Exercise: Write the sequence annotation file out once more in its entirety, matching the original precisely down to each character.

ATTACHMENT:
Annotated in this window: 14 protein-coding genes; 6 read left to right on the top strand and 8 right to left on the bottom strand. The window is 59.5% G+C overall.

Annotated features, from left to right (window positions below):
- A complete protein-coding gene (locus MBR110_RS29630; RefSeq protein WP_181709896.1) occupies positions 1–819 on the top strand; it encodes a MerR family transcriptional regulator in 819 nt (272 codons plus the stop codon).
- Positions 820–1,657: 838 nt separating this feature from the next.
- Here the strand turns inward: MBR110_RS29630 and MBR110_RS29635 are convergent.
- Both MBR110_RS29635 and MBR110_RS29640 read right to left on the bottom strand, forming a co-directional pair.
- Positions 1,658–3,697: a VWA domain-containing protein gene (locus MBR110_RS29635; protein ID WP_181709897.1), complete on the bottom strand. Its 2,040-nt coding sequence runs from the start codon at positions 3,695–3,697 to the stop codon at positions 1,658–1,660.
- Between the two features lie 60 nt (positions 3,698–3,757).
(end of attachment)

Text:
Annotated in this window: 14 protein-coding genes; 6 read left to right on the top strand and 8 right to left on the bottom strand. The window is 59.5% G+C overall.

Annotated features, from left to right (window positions below):
- A complete protein-coding gene (locus MBR110_RS29630; RefSeq protein WP_181709896.1) occupies positions 1–819 on the top strand; it encodes a MerR family transcriptional regulator in 819 nt (272 codons plus the stop codon).
- Positions 820–1,657: 838 nt separating this feature from the next.
- Here the strand turns inward: MBR110_RS29630 and MBR110_RS29635 are convergent.
- Both MBR110_RS29635 and MBR110_RS29640 read right to left on the bottom strand, forming a co-directional pair.
- Positions 1,658–3,697: a VWA domain-containing protein gene (locus MBR110_RS29635; protein ID WP_181709897.1), complete on the bottom strand. Its 2,040-nt coding sequence runs from the start codon at positions 3,695–3,697 to the stop codon at positions 1,658–1,660.
- Between the two features lie 60 nt (positions 3,698–3,757).